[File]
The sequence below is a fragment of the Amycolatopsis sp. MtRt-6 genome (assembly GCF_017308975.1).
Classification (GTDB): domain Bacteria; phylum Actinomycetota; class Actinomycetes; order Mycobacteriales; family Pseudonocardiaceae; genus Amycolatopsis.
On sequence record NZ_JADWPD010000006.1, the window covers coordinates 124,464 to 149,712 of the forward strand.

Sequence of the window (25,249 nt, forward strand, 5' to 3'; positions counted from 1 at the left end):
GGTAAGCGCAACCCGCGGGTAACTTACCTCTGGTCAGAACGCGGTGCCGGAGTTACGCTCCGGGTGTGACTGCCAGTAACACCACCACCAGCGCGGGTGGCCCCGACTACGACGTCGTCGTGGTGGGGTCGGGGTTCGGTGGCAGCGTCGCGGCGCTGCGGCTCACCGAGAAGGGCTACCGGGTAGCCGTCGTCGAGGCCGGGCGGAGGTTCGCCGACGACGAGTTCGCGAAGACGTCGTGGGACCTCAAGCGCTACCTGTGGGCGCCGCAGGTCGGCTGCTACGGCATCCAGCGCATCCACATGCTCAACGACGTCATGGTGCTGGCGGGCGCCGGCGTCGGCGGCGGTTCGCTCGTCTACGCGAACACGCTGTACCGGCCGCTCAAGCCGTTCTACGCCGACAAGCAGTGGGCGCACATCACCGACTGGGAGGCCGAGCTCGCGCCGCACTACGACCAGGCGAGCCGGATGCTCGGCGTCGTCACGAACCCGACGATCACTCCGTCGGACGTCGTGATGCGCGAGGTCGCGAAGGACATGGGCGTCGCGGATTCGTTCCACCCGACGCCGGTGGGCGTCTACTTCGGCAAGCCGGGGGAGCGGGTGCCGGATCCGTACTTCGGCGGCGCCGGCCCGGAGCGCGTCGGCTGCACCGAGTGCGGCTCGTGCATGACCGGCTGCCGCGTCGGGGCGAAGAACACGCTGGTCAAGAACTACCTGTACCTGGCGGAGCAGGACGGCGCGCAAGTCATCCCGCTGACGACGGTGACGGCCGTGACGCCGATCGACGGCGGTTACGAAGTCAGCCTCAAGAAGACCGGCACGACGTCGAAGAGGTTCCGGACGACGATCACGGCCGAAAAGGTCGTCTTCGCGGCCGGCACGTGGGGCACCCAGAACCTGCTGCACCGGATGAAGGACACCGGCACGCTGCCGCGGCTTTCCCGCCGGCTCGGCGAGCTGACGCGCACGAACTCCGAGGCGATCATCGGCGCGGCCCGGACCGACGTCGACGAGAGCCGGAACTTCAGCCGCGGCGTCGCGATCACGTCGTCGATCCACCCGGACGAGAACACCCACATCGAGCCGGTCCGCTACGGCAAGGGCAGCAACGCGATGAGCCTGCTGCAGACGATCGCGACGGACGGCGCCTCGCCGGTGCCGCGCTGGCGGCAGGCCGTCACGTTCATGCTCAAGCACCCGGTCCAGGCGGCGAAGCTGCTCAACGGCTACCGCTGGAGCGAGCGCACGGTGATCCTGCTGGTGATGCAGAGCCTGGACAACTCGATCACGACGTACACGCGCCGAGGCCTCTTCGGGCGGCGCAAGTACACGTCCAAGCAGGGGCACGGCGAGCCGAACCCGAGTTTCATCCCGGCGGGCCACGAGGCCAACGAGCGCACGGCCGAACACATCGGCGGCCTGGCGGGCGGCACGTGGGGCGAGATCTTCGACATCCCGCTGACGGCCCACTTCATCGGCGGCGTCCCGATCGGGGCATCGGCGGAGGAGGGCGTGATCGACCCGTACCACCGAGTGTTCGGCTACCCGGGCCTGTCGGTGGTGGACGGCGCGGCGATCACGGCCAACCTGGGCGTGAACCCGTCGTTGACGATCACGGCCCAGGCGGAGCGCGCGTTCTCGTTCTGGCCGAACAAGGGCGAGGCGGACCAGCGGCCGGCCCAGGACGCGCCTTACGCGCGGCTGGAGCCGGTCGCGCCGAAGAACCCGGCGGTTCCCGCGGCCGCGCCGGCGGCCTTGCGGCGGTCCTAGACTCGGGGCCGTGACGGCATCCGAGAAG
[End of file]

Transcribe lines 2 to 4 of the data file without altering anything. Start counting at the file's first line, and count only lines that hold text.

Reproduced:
Classification (GTDB): domain Bacteria; phylum Actinomycetota; class Actinomycetes; order Mycobacteriales; family Pseudonocardiaceae; genus Amycolatopsis.
On sequence record NZ_JADWPD010000006.1, the window covers coordinates 124,464 to 149,712 of the forward strand.

Sequence of the window (25,249 nt, forward strand, 5' to 3'; positions counted from 1 at the left end):